Ladies and gentlemen, presenting the future of television... Netflix and a Chill Pill?
On Tuesday, at the Wall Street Journal's WSJDLive conference, Netlix CEO Reed Hastings said that one of the potential threats to video streaming services in the future is "pharmacological" entertainment.
Picture this - Hastings' Matrix-like hypothesis is where extreme binge-watchers will ingest a blue pill to escape into an alternate-reality hallucinatory entertainment extravaganza while a white pill will turn the "stream" off, bringing the "viewer" back to reality.
Sounds too far-fetched? Not to Mr. Hastings. He believes this mind-blowing legal type of entertainment could be available in about 20 years.
"In twenty or fifty years, taking a personalized blue pill, you just hallucinate in an entertaining way," Hastings said. "And then a white pill brings you back to normality is perfectly viable."
Could this mean we will be taking in "Stranger Things" reruns in capsule form?
Not so fast. Hastings thinks this entertainment pill is plausible but he actually warns against it. He continues, "And if the source of human entertainment in 30 or 40 years is pharmacological we'll be in real trouble."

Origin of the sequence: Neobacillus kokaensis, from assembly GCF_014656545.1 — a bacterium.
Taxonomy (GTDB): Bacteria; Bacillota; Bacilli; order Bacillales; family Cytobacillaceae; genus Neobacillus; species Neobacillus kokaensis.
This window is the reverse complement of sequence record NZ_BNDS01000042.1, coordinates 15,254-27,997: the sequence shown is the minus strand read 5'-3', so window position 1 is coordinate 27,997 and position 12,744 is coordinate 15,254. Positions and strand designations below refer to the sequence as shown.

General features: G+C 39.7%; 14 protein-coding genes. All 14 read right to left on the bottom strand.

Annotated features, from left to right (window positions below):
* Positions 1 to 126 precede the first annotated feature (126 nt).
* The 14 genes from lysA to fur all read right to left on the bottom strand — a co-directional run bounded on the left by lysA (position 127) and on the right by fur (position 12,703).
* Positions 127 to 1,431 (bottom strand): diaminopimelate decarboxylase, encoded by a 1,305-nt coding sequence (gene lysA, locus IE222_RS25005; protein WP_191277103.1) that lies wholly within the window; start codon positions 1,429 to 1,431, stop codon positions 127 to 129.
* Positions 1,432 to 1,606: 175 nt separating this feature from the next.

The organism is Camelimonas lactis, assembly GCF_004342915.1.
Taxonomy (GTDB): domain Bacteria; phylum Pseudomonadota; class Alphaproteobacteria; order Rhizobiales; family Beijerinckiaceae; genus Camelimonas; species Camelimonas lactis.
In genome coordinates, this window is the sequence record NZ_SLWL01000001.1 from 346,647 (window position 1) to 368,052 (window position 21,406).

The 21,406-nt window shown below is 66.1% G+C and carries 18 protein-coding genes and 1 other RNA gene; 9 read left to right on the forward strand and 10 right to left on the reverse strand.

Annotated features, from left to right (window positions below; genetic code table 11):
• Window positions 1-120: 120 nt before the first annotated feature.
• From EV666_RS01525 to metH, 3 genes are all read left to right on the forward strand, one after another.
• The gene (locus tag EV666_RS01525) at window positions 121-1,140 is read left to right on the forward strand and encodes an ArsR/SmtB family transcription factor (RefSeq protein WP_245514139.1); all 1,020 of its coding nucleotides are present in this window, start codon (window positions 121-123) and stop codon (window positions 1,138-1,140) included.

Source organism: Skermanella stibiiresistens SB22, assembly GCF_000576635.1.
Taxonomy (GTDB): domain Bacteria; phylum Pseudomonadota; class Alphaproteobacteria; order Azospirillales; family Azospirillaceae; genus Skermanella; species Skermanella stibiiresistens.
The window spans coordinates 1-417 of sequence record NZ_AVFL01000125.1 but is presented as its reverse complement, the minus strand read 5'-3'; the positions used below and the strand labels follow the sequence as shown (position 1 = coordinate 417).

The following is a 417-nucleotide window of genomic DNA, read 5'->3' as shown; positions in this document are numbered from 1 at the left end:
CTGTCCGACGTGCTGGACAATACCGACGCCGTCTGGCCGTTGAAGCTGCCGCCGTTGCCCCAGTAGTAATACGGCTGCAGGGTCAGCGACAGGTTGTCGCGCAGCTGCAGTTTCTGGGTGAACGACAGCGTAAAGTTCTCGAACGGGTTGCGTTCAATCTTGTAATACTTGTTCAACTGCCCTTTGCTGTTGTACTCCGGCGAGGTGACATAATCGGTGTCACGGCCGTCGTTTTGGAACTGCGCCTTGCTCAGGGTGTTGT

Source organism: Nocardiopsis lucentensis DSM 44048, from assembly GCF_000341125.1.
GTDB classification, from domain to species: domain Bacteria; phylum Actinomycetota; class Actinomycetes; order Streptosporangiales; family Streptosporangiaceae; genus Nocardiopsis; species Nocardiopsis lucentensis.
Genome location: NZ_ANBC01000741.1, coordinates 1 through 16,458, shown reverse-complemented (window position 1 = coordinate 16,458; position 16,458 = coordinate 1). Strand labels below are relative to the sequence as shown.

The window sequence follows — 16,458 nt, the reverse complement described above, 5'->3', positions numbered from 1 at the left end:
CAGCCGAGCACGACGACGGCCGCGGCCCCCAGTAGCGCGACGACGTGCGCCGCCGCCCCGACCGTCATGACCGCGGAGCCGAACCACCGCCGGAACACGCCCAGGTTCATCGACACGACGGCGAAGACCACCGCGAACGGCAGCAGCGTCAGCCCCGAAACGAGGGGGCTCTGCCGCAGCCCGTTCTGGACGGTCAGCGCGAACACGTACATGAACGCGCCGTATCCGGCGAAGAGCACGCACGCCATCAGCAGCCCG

Maybe his comments were all tongue-in-cheek but this is in line with all the alternate realities these futurist tech CEOs have been throwing around as of late. Remember Elon Musk's theory that we are living in a simulation? Or Mark Zuckerberg's virtual reality excursions? Or maybe even Bank of America's pitch that we are already in the Matrix?
The thing is that augmented and virtual reality is the latest industry buzzword. We have all sorts of companies like Facebook, Microsoft and Google rushing AR and VR product demos to whet the appetite of consumers hungry for a taste of what may come. Sony's release of PlayStation VR might even drag virtual experiences closer to the mainstream consciousness.
In the rapidly evolving world of the entertainment medium, disruptive and pioneering technologies will always displace older systems. Always on the lookout for "the next big thing" that might topple the status quo, speculation is the norm for these big tech companies.
"Is it VR, is it gaming, is it pharmacological?" Hastings asked as he enumerated the challenges or rival technologies that might push Netflix the way of Blockbuster. (Remember them?)
For now, we're not sure if this fantastic TV pill will be Wi-Fi enabled, in Full Ultra-ultra High Definition nor of its impact on stingy monthly data caps, but rest assured, the Total Recall tablet will not be available in your neighborhood pharmacies soon.